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The Experiences of Psychiatric Nurses Who Are Exposed to Workplace Violence

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Violence against health workers represents approximately a quarter of total work violent events. These situations, therefore, have been observed, or else are routine for some nursing professionals. Analysis of violence suffered by nurses who worked in the emergency room, intensive care unit, and in Psychiatry units in Turkey has identified that most nurses (60.8%) have been exposed to verbal and/or physical violence from patients, visitors or health workers.

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While working as a newly recruited registered nurse (RN) in the short stay unit at our local hospital I was providing care for a 25 years old woman. She was 13 weeks pregnant and a missed abortion. The patient was in the process of passing products of conception, experiencing a severe pain, constantly screaming and demanding me to provide her with much stronger pain medication. I have explained that I have already administered painkillers, as prescribed, and it would take time for them to kick in

Yet, patient was not listening and continuously demanded to see the physician. After numerous unsuccessful attempts, I contacted the physician, explained the situation and was immediately yelled at, instantly being labeled as “unworthy, not knowing anything, unable to do my job” with many other degrading and demeaning remarks at each phone call. Shocked, I contacted my supervisor and asked for an advice, but got the reply that “these things happen… welcome to the real RN life, calm down and try to contact him again”. I have never encountered these kind of physician-nurse relationships before. The situation of the workplace violence speaks to me directly as it affects not only my personal wellbeing, but also impacts the quality of care I provide. Unsafe workplace environment allowing for re-occurring violence outbreaks in any form ultimately leads to deteriorating outcomes in emotional and mental health of the nurse, personal well-being and patient safety.

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Registered nurses (RNs), compared to other healthcare providers are at a higher risk of experiencing violence in the workplace that is initiated by patients and families]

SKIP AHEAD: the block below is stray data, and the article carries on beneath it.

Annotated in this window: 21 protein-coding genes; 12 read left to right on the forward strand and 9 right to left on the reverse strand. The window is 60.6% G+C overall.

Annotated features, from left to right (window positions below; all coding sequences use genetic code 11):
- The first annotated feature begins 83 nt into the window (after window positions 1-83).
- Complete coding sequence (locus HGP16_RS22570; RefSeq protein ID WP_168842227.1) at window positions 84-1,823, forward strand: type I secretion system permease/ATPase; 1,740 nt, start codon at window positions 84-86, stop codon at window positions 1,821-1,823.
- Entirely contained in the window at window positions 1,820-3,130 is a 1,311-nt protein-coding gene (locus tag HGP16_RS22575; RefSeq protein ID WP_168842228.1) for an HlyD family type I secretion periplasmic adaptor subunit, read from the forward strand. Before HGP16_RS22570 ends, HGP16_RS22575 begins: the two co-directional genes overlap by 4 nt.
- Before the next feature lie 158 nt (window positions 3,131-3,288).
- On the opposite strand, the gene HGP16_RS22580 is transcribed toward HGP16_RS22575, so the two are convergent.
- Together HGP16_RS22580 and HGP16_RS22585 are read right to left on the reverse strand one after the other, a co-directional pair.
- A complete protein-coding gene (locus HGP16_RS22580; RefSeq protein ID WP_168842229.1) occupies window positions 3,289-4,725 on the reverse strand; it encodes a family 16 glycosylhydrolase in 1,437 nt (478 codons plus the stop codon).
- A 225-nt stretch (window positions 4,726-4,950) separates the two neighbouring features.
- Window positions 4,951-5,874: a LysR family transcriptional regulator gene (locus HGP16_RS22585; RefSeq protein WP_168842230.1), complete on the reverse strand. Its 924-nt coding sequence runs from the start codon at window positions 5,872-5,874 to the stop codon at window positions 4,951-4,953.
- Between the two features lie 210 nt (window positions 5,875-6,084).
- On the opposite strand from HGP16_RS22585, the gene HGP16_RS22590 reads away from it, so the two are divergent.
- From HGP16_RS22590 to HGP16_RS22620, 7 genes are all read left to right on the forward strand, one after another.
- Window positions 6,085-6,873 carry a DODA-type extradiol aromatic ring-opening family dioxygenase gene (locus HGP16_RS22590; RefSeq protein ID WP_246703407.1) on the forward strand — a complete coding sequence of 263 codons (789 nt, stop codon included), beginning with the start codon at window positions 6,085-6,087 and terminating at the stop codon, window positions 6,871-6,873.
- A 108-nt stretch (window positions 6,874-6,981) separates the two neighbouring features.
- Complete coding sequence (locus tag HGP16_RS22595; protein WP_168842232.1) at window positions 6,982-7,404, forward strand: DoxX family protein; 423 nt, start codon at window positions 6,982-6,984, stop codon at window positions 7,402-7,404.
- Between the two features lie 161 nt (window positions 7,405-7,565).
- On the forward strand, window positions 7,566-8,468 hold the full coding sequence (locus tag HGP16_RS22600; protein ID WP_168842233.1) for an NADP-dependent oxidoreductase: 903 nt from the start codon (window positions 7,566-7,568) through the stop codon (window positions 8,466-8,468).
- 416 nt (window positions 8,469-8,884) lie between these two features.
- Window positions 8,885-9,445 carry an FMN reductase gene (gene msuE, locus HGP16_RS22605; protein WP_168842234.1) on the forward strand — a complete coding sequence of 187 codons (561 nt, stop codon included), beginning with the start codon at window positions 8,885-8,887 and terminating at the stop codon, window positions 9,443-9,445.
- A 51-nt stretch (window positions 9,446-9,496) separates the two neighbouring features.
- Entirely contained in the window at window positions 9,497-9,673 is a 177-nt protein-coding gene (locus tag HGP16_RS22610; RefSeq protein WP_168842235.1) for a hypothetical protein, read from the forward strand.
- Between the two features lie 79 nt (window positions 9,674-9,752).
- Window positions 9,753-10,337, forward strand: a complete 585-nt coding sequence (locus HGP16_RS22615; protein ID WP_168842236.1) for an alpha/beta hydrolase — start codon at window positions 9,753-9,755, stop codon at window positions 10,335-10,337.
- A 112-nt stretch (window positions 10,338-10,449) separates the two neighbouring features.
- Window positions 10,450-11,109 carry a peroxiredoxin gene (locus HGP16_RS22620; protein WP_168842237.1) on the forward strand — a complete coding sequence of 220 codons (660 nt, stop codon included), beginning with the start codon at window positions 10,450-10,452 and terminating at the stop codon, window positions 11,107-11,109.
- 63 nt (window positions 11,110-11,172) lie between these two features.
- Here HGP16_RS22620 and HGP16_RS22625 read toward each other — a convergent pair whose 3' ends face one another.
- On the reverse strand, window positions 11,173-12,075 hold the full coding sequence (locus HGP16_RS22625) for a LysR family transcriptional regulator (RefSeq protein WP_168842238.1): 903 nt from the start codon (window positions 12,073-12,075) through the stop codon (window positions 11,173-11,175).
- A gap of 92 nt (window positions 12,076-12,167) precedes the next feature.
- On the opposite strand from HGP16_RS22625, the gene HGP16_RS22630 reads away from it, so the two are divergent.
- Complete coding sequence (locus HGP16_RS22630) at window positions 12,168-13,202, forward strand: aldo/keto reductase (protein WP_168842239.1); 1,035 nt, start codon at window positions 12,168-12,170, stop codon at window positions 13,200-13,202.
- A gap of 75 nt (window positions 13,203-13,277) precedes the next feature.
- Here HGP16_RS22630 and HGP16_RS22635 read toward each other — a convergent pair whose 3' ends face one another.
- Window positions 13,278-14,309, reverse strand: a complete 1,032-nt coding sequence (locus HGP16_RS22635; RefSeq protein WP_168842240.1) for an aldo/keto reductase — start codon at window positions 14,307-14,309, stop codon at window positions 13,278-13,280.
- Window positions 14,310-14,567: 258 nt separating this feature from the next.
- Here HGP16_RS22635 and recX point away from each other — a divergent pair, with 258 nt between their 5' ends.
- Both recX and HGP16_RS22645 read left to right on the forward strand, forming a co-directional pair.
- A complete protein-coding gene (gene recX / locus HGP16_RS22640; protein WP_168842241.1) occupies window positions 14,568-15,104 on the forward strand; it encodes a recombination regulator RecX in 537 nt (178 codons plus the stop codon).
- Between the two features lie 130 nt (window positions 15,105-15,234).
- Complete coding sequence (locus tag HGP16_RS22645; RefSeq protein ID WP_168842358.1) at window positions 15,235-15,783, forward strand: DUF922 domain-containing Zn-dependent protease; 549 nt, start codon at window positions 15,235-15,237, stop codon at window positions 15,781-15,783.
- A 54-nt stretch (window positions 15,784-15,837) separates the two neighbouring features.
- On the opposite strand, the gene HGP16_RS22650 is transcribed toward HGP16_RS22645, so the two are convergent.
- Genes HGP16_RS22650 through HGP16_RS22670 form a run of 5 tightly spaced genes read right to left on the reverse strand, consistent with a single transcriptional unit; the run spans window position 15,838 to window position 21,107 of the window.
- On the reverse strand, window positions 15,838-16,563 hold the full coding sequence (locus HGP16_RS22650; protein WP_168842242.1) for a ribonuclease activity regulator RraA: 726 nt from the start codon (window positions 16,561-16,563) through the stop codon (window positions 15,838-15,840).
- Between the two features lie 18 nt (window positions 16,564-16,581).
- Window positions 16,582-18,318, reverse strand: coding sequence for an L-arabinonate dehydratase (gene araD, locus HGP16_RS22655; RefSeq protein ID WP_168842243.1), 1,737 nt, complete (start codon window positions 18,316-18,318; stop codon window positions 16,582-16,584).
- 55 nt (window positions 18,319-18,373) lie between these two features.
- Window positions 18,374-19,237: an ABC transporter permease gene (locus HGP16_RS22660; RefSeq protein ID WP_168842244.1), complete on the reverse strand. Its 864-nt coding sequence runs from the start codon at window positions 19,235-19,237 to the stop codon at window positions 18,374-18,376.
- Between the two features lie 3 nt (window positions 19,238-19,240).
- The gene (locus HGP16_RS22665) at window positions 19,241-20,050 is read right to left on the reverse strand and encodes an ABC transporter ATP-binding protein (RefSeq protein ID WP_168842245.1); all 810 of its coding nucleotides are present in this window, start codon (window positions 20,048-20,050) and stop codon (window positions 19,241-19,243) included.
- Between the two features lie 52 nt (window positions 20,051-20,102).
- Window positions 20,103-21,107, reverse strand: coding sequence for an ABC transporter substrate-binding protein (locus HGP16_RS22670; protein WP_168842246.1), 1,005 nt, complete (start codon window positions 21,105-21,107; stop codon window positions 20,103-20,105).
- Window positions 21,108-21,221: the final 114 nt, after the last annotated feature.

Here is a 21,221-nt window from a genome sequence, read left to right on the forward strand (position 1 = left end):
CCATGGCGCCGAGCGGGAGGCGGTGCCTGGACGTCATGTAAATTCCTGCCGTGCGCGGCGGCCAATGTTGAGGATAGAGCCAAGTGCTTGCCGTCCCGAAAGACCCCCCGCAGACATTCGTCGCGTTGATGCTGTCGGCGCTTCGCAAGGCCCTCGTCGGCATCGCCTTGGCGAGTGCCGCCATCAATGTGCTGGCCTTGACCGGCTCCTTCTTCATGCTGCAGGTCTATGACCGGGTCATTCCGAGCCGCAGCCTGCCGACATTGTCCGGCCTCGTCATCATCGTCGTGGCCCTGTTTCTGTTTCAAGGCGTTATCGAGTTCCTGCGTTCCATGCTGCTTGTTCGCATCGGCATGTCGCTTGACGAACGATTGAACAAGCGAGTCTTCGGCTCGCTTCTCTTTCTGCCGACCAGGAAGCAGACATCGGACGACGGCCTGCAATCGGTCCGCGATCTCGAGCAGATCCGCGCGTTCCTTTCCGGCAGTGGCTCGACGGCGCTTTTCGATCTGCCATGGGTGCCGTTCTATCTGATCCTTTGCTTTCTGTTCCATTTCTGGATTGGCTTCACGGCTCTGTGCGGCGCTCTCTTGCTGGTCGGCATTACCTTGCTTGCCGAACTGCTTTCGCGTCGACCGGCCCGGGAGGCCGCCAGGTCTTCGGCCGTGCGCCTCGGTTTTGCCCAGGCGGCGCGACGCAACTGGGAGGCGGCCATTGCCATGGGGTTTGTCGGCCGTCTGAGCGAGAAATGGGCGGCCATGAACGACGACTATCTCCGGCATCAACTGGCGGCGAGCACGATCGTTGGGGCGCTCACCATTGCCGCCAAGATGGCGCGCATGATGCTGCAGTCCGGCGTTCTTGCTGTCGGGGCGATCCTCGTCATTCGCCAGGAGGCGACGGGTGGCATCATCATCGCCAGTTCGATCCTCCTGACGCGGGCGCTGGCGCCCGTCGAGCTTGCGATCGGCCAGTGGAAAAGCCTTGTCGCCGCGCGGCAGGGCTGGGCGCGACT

Between 25 and 80 % of nurses working in acute care hospitals have reported experiencing patient violence in one form or another [Nolan P, Dallender J, 1999] with existing literature hypothesizing that these events are vastly underreported [3, 7, 8]. In Canada, it has been reported that almost one third (29 %) of nurses working in direct care hospitals or long term care facilities reported a physical assault by a patient in the last 12 months, and 44 % reported having experienced emotional abuse. Specifically within the psychiatric nursing population, Hesketh and colleagues [Nolan P, Dallender J, 1999] reported that 55 % of Canadian psychiatric nurses were victims of verbal or emotional abuse, 19.5 % experienced sexual abuse, and 20.3 % reported physical abuse in their last five shifts. Psychiatric nurses report among the highest violence victimization rates of all types of nurses [Arnetz J, Hamblin L, 2014]. The short or long-term exposure to any type of violence can result in negative outcomes for nurses and organizations. For nurses, there may be both physical and psychological consequences.

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Ordinarily, Classification Tree is a recent tool for assessing the violence risk of patients discharged from psychiatric facilities. This tool utilizes a sequence of questions related to risk factors for potential violence. According to the answers, another related question is posed, until the pt is classified into a category of high or low risk of future violence. Structured risk assessment tools have inherent limitation when used alone. Criticisms of instruments include the following: they provide only approximations of risks; their use is not generalizable beyond the studied populations: they are rigid, and they fail to inform violence prevention & risk management.

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Arnetz J, Hamblin L, Essenmacher L, Upfal M, Ager J, Luborsky, M. Understanding patient-to-worker violence in hospitals: a qualitative analysis of documented incident reports. J Adv Nurs. 2014.

Nolan P, Dallender J, Soares J, Thomsen S, Arnetz B. Violence in mental health care: the experiences of mental health nurses and psychiatrists. J Adv Nurs. 1999

Hesketh K, Duncan S, Estabrooks C, Reimer M, Giovannetti P, Hyndman K, et al. Workplace violence in Alberta and British Columbia hospitals. Health Policy. 2003;63:311–21.

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